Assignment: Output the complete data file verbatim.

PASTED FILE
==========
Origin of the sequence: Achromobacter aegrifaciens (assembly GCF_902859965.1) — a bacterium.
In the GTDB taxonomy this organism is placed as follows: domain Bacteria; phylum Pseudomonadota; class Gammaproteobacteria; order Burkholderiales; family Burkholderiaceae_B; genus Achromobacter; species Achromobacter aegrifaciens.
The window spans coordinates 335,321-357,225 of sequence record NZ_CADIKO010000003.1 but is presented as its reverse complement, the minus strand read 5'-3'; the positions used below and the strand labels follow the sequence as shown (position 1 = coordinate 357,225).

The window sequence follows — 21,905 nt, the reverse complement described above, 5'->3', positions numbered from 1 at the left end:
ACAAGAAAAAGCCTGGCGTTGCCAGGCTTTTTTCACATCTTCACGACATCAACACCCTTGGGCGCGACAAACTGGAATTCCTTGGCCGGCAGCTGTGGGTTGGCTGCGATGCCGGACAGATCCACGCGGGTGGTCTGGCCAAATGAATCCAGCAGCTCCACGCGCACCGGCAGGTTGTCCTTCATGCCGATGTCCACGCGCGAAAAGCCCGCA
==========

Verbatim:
Origin of the sequence: Achromobacter aegrifaciens (assembly GCF_902859965.1) — a bacterium.
In the GTDB taxonomy this organism is placed as follows: domain Bacteria; phylum Pseudomonadota; class Gammaproteobacteria; order Burkholderiales; family Burkholderiaceae_B; genus Achromobacter; species Achromobacter aegrifaciens.
The window spans coordinates 335,321-357,225 of sequence record NZ_CADIKO010000003.1 but is presented as its reverse complement, the minus strand read 5'-3'; the positions used below and the strand labels follow the sequence as shown (position 1 = coordinate 357,225).

The window sequence follows — 21,905 nt, the reverse complement described above, 5'->3', positions numbered from 1 at the left end:
ACAAGAAAAAGCCTGGCGTTGCCAGGCTTTTTTCACATCTTCACGACATCAACACCCTTGGGCGCGACAAACTGGAATTCCTTGGCCGGCAGCTGTGGGTTGGCTGCGATGCCGGACAGATCCACGCGGGTGGTCTGGCCAAATGAATCCAGCAGCTCCACGCGCACCGGCAGGTTGTCCTTCATGCCGATGTCCACGCGCGAAAAGCCCGCA